Here are the photos I've chosen to use:
4. I edit almost every single photo I scrap.
Once I've chosen my photos, it's time to edit them. iphoto does allow you to do some simple editing, but I prefer the control of Photoshop. I primarily use Photoshop CS3. But, almost all the basic editing I do can be done in Photoshop Elements as well.
I start by editing my focal photo: The food.
You can see that I cropped the photo, and adjusted the lighting. Now, there are two strikes against this photo being the natural focus of the page: (1) it's very busy and (2) it's of inanimate objects. Therefore, I need to do something to the two photos of John to ensure that this photo remains the focus. An easy way is to use color. The eye will look at a color photo before a black and white photo. So, I will make the photos of him black and white, which you can see that I've done here:
I also cropped the photos, particularly the second one - it's a much tighter close-up of him than the original. This keeps the focus on him rather than his surroundings.
5. Time to print!
Now that I've edited my photos, it's time to print them. I print at home using an Epson PictureMate Deluxe. It's a small printer that prints 4x6 photos. Virtually all of the photos on my layouts are 4x6 or smaller. To save paper, I often create a 4x6 canvas in Photoshop and place several smaller photos on it as below:
BTW: Ali Edwards has a great video tutorial on how to create a canvas of photos like this in Photoshop Elements.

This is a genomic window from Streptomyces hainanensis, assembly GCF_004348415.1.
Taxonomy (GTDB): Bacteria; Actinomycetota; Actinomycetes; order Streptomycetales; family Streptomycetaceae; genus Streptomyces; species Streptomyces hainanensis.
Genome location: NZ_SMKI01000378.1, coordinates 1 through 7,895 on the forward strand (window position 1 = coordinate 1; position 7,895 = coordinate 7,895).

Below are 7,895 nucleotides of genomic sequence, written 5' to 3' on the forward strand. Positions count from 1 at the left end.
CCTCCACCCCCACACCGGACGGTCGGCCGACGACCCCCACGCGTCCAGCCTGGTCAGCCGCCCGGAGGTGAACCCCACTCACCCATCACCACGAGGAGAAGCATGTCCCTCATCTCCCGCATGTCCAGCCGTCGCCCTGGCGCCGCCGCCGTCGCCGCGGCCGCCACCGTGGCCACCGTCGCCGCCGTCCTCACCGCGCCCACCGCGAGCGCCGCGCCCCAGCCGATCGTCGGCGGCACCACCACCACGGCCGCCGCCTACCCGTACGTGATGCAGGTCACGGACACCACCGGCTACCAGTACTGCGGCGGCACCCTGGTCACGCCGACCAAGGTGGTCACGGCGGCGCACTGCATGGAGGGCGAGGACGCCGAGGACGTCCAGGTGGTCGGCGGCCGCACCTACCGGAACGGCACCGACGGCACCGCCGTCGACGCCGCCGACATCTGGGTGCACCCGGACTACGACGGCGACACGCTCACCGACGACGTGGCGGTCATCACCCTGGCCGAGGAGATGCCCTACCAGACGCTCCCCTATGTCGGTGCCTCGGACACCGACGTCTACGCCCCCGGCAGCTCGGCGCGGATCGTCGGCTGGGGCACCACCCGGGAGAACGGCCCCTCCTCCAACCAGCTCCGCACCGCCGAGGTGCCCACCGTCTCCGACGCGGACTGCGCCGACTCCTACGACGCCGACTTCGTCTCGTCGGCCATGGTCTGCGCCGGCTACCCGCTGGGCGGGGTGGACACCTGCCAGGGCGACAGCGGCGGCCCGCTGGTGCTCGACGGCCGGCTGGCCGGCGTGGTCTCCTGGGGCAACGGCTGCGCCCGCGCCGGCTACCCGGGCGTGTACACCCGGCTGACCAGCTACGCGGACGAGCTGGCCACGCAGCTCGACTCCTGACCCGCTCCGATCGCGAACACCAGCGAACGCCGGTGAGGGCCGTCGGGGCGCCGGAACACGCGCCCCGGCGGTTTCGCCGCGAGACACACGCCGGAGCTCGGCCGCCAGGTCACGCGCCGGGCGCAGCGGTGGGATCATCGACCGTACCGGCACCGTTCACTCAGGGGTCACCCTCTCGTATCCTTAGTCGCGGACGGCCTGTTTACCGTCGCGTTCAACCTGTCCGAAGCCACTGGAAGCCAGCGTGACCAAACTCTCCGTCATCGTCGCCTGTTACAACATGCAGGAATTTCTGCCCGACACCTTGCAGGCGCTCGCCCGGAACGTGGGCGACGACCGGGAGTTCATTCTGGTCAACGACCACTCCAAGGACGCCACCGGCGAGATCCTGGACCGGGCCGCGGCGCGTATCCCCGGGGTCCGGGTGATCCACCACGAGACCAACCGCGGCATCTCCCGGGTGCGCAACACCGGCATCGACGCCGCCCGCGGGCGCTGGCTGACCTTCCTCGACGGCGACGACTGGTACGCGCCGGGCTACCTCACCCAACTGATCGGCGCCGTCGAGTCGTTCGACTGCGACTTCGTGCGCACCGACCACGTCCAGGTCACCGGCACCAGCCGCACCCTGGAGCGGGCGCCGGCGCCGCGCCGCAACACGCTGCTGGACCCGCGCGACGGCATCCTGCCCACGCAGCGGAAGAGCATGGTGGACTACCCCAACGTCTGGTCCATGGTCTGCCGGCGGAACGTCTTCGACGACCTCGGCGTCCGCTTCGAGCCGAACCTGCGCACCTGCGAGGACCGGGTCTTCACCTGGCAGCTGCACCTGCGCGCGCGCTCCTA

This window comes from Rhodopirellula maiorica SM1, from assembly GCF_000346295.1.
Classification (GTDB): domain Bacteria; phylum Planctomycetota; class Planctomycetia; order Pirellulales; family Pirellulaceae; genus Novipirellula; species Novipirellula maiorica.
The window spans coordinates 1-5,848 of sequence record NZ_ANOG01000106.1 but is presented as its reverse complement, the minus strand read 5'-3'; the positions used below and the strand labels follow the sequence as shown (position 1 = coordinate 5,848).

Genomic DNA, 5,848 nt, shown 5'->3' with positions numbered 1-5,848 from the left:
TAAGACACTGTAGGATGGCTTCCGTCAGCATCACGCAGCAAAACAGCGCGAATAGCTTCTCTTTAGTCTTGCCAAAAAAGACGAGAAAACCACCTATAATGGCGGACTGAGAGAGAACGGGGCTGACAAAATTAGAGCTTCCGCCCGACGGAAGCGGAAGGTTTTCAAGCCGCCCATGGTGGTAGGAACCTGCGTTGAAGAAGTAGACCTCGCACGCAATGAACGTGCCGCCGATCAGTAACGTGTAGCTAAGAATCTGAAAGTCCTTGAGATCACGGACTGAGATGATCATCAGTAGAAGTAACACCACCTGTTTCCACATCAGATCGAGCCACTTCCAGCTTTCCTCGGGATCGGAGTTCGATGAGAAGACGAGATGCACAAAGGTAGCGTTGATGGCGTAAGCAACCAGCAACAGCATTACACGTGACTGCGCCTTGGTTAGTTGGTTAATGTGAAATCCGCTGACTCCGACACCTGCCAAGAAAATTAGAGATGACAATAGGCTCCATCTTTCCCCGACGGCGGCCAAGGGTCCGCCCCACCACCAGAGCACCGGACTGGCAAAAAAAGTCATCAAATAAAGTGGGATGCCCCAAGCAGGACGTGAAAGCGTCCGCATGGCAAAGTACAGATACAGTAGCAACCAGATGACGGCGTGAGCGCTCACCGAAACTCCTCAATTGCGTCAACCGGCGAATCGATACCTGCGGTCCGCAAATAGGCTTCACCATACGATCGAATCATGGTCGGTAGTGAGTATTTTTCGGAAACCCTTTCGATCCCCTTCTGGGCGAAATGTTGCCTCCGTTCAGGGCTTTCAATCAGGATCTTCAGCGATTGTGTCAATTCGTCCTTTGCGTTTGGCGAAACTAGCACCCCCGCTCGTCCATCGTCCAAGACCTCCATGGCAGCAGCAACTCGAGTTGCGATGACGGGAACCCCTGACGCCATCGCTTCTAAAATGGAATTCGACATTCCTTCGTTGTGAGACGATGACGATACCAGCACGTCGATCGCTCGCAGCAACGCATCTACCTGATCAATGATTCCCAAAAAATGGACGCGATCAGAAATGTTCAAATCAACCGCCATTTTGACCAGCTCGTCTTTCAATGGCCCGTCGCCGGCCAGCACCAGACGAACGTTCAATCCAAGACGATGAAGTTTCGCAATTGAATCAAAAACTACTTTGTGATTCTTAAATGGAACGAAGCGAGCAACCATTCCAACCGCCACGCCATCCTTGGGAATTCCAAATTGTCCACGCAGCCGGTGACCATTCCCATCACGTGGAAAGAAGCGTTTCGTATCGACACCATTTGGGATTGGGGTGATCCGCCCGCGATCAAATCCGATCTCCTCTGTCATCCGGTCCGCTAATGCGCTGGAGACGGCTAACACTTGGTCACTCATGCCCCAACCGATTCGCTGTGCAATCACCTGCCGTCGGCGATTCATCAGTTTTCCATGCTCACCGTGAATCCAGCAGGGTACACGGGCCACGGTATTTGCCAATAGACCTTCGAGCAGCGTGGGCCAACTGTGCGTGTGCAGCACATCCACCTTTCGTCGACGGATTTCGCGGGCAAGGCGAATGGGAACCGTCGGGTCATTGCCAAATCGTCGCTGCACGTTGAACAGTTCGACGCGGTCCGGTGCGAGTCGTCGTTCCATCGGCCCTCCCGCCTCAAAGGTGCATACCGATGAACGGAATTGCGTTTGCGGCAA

Okay, this is where I can see my growth as a blogger and a teacher. Because I didn't really answer the last part of Diana's question. How do you choose the sizes? (And it's weird that I showed different photos all of a sudden at the end, right? And where's the layout that goes with these photos? I'm not sure I ever made one!!) So I will try to address the size question now.
In general, I use four sizes of photos for any of the following reasons:
- 4x6 Reasons: It's a fabulous photo and needs to be featured. I only have one photo for my page.
- 4x3 Reasons: This is the aspect ratio of an iphone photo. It's an okay photo, but making it smaller will make it look better. I may have more than one photo for my page, but it may also be the only photo. I want a white border around my photo (when printing one photo). You can fit two 4x3 photos on a 4x6 canvas (no white border).
- 2x3 Reasons: I have multiple photos to scrap. Four 2x3 photos fit perfectly onto a 4x6 canvas.
- 1x1.5 Reasons: I have a ton of very similar photos and I want to make a fake photobooth filmstrip.
Sometimes I'll veer outside of these norms, but rarely. I know that some people like to plan out their whole layout without the photos (using a piece of paper as a placeholder) and then print, but my brain won't work that way. I need to play with the actual photos. In terms of the John story that we've been discussing. I would probably make the food photo a 4x6 print and the two black and white shots of him 4x3.
Once I print my photos, I cut them out (if I've printed multiple photos on one canvas) with scissors and get to work!
So, that's it! That's the process I use to get my photos ready for scrapping! Let me know if you have any questions!
Thanks for stopping by!
P.S. Here's a link to a tutorial from me on the Charity Wings blog.
P.P.S. I'm headed to California today for a whirlwind of classes at CREATE! I have a bunch of posts set to publish while I'm away. I will definitely tweet photos and updates while I'm gone. Will try to blog about the CREATE experience along the way, but you know what they say about the best laid plans of mice and men....